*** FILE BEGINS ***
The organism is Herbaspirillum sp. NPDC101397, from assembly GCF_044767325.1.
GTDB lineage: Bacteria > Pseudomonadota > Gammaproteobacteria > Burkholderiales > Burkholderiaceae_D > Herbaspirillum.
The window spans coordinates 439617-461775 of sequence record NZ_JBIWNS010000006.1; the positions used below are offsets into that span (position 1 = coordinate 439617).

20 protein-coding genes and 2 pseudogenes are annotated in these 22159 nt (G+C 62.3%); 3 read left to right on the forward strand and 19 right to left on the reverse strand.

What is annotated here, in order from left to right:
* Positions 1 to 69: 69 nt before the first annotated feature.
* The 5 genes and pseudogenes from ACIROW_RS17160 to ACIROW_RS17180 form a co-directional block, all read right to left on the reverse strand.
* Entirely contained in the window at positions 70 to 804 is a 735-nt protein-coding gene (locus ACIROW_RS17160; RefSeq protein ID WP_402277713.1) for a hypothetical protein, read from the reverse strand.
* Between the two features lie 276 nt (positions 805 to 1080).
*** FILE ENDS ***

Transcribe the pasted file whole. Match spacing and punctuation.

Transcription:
The organism is Herbaspirillum sp. NPDC101397, from assembly GCF_044767325.1.
GTDB lineage: Bacteria > Pseudomonadota > Gammaproteobacteria > Burkholderiales > Burkholderiaceae_D > Herbaspirillum.
The window spans coordinates 439617-461775 of sequence record NZ_JBIWNS010000006.1; the positions used below are offsets into that span (position 1 = coordinate 439617).

20 protein-coding genes and 2 pseudogenes are annotated in these 22159 nt (G+C 62.3%); 3 read left to right on the forward strand and 19 right to left on the reverse strand.

What is annotated here, in order from left to right:
* Positions 1 to 69: 69 nt before the first annotated feature.
* The 5 genes and pseudogenes from ACIROW_RS17160 to ACIROW_RS17180 form a co-directional block, all read right to left on the reverse strand.
* Entirely contained in the window at positions 70 to 804 is a 735-nt protein-coding gene (locus ACIROW_RS17160; RefSeq protein ID WP_402277713.1) for a hypothetical protein, read from the reverse strand.
* Between the two features lie 276 nt (positions 805 to 1080).